November 28, 2021 | Rome, Italy

On a stalled planet

By | 2021-10-12T00:05:30+02:00 October 11th, 2021|Area 51|
Only the British have suggested keeping a stiff upper lip amid the two-year pandemic, writes the author, but another Churchill has yet to be found.
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ne friend, an influential member of European mass media, bemoans the disappearance of what he calls “fluidity.” Another, far younger but brilliantly dynamic, calls it a form of death. Yet another labels it sapping in the way of a flu that won’t desist — perhaps the most ironically apt description.

They are all referring to the semi-aftermath of the global COVID epidemic which, while mostly under medical control, has seeped into the fabric of societies and bureaucracies in ways so sweeping it can seem, as my media friend says, that a war has just ended. A war that has left many so enduringly traumatized they resemble those handfuls of Japanese soldiers that remained on Pacific patrols well after World War II ended, their weapons still loaded, uninformed that hostilities had ended or, if informed, unwilling to believe their source.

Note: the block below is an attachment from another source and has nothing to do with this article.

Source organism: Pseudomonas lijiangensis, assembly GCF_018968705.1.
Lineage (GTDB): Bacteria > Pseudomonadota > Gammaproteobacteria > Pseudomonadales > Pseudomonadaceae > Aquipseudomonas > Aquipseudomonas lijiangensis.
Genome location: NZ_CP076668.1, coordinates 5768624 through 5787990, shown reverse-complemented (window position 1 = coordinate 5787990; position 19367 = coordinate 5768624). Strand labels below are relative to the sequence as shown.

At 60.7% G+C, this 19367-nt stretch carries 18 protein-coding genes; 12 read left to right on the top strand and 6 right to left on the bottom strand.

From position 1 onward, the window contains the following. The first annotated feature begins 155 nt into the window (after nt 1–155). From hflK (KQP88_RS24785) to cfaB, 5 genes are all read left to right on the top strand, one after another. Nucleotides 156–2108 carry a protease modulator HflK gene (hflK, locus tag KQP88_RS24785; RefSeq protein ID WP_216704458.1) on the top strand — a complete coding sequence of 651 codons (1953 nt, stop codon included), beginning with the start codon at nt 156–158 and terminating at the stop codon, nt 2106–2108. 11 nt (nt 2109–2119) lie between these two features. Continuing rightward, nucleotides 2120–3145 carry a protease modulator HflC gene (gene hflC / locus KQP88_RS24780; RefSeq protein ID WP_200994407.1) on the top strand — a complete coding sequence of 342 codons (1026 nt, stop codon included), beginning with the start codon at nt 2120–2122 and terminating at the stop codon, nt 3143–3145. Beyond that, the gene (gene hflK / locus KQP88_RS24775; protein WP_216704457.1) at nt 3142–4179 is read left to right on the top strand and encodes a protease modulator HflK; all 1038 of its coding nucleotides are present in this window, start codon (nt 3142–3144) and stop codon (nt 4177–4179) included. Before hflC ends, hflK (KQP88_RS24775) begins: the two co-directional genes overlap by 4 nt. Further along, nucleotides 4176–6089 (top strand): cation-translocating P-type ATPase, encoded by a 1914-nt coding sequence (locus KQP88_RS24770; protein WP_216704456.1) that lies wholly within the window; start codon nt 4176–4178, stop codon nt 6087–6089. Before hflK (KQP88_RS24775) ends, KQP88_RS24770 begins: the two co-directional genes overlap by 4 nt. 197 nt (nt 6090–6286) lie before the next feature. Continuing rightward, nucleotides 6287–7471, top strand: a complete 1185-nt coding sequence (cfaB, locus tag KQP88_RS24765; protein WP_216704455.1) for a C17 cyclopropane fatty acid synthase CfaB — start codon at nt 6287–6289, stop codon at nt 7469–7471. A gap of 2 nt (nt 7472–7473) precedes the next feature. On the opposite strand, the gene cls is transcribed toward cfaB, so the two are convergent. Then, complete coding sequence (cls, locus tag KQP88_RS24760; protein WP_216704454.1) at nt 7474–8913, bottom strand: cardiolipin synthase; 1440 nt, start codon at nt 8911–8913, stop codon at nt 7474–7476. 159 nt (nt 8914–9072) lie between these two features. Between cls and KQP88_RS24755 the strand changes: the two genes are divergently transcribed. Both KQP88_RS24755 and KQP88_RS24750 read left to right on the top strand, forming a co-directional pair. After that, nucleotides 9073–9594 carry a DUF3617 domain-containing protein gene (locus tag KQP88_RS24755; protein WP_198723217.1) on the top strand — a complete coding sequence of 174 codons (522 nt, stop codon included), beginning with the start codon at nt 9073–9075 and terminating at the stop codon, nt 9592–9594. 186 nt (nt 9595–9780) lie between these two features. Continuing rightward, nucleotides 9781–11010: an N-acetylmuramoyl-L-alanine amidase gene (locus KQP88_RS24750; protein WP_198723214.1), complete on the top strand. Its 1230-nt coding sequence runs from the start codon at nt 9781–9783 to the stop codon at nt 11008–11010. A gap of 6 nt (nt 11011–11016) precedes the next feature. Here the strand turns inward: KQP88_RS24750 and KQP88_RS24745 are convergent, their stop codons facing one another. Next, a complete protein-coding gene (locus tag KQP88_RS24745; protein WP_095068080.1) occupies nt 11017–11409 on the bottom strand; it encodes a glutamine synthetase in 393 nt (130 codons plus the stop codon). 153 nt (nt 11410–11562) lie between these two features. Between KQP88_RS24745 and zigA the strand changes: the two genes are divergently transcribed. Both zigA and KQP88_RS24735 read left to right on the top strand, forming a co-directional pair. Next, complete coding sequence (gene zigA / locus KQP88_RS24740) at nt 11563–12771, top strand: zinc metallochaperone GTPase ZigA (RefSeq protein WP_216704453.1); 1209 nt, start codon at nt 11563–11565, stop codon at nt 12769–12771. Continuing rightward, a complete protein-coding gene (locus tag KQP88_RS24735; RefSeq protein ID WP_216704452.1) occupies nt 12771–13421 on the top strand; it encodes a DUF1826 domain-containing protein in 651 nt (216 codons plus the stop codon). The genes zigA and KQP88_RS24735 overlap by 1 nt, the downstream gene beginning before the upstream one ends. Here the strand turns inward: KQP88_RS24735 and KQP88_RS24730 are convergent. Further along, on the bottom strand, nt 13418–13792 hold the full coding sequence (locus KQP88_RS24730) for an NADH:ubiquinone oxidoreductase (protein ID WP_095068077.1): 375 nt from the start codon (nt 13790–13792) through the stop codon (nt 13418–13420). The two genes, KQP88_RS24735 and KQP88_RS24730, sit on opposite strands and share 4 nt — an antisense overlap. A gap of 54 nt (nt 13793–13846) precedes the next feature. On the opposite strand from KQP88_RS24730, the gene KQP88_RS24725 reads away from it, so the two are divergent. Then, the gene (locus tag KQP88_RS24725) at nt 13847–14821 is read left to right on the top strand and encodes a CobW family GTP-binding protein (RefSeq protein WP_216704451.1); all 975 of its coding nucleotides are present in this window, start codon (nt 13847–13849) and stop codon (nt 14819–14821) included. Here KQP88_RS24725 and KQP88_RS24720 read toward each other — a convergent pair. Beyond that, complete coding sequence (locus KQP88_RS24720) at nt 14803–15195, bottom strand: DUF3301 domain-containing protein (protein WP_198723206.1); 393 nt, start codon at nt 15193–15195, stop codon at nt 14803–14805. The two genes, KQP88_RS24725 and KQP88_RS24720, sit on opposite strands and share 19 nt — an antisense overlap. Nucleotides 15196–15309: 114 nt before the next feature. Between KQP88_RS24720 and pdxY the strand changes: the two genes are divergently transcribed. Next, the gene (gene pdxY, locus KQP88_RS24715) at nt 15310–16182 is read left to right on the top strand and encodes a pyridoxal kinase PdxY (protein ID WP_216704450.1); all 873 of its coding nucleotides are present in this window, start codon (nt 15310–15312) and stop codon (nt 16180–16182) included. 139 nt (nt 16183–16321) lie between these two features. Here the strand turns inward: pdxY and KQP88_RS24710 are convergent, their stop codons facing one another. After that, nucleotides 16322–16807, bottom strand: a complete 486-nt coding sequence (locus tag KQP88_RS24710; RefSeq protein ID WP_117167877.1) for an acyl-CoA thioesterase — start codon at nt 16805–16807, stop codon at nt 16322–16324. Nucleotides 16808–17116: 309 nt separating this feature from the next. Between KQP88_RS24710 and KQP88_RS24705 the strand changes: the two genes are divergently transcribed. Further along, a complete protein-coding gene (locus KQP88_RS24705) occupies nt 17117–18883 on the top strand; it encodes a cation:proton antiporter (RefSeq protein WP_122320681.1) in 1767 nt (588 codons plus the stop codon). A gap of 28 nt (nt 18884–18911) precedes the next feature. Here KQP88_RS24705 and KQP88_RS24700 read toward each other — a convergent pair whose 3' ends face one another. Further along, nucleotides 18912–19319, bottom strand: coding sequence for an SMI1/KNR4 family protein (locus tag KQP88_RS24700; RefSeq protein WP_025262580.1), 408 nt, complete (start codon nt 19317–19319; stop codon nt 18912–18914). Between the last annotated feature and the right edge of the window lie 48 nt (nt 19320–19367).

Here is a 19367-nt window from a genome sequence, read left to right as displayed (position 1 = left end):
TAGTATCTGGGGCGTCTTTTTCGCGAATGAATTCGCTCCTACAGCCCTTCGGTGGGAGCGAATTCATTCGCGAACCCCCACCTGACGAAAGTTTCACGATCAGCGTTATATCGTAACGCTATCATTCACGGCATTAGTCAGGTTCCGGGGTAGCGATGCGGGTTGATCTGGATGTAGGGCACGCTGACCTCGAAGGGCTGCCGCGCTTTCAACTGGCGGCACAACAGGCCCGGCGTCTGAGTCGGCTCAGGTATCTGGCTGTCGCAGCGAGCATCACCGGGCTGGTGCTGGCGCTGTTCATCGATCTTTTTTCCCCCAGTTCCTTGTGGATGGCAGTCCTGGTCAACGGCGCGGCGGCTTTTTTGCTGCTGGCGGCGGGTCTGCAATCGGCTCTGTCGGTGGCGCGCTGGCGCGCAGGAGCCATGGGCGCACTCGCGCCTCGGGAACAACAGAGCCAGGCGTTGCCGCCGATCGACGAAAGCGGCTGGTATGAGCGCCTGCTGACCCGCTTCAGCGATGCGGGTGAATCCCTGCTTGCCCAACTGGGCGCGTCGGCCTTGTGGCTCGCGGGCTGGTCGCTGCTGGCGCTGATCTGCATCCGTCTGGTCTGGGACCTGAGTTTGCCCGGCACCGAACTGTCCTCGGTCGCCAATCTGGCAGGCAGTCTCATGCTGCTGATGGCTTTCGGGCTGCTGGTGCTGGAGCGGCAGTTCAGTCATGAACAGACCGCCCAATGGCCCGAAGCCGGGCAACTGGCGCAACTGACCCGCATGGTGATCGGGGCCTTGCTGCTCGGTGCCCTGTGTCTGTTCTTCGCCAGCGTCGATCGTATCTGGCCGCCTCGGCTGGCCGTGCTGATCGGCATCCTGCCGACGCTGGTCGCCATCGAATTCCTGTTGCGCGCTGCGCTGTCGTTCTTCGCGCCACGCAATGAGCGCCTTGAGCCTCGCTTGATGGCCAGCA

As a colleague suggests at greater length elsewhere on this site, the consequences of the two-year virus are both direct (a new world of restrictions) and indirect (a sense of needing to look over one’s shoulders), with fluidity – which is also spontaneity, or was – removed from the human equation.